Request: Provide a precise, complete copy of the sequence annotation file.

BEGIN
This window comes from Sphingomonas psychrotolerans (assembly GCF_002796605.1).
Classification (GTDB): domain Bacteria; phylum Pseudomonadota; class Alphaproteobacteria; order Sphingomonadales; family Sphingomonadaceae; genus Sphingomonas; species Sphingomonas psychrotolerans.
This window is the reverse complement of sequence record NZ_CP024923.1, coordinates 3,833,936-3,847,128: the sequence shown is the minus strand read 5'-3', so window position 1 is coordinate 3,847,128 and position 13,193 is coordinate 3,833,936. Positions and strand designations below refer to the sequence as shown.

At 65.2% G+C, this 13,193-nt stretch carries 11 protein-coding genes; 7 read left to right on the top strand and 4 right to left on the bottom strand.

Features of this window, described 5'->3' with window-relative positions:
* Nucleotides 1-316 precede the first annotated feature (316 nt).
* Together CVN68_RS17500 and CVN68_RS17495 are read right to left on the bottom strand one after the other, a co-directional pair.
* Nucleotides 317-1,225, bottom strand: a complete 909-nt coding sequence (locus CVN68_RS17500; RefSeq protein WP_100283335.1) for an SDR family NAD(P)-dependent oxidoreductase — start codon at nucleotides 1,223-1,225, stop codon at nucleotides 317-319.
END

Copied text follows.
This window comes from Sphingomonas psychrotolerans (assembly GCF_002796605.1).
Classification (GTDB): domain Bacteria; phylum Pseudomonadota; class Alphaproteobacteria; order Sphingomonadales; family Sphingomonadaceae; genus Sphingomonas; species Sphingomonas psychrotolerans.
This window is the reverse complement of sequence record NZ_CP024923.1, coordinates 3,833,936-3,847,128: the sequence shown is the minus strand read 5'-3', so window position 1 is coordinate 3,847,128 and position 13,193 is coordinate 3,833,936. Positions and strand designations below refer to the sequence as shown.

At 65.2% G+C, this 13,193-nt stretch carries 11 protein-coding genes; 7 read left to right on the top strand and 4 right to left on the bottom strand.

Features of this window, described 5'->3' with window-relative positions:
* Nucleotides 1-316 precede the first annotated feature (316 nt).
* Together CVN68_RS17500 and CVN68_RS17495 are read right to left on the bottom strand one after the other, a co-directional pair.
* Nucleotides 317-1,225, bottom strand: a complete 909-nt coding sequence (locus CVN68_RS17500; RefSeq protein WP_100283335.1) for an SDR family NAD(P)-dependent oxidoreductase — start codon at nucleotides 1,223-1,225, stop codon at nucleotides 317-319.